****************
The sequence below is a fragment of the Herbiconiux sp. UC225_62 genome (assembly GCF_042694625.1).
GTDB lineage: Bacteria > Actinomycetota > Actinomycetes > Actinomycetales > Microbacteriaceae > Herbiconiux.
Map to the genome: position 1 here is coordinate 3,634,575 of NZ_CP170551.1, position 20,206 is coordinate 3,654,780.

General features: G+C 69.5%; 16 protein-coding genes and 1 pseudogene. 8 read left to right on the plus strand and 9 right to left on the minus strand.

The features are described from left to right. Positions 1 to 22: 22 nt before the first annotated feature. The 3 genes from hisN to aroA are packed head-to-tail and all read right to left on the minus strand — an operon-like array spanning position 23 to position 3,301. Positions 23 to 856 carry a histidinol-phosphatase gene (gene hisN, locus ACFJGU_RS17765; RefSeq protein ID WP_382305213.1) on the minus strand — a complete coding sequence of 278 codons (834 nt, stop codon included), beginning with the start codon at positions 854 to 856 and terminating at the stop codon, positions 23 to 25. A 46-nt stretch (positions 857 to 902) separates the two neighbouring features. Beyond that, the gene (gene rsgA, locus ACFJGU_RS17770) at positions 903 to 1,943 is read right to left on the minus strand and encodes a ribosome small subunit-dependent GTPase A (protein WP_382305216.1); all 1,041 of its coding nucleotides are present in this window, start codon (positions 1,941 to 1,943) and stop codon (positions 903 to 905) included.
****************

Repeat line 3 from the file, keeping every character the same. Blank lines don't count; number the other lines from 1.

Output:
Map to the genome: position 1 here is coordinate 3,634,575 of NZ_CP170551.1, position 20,206 is coordinate 3,654,780.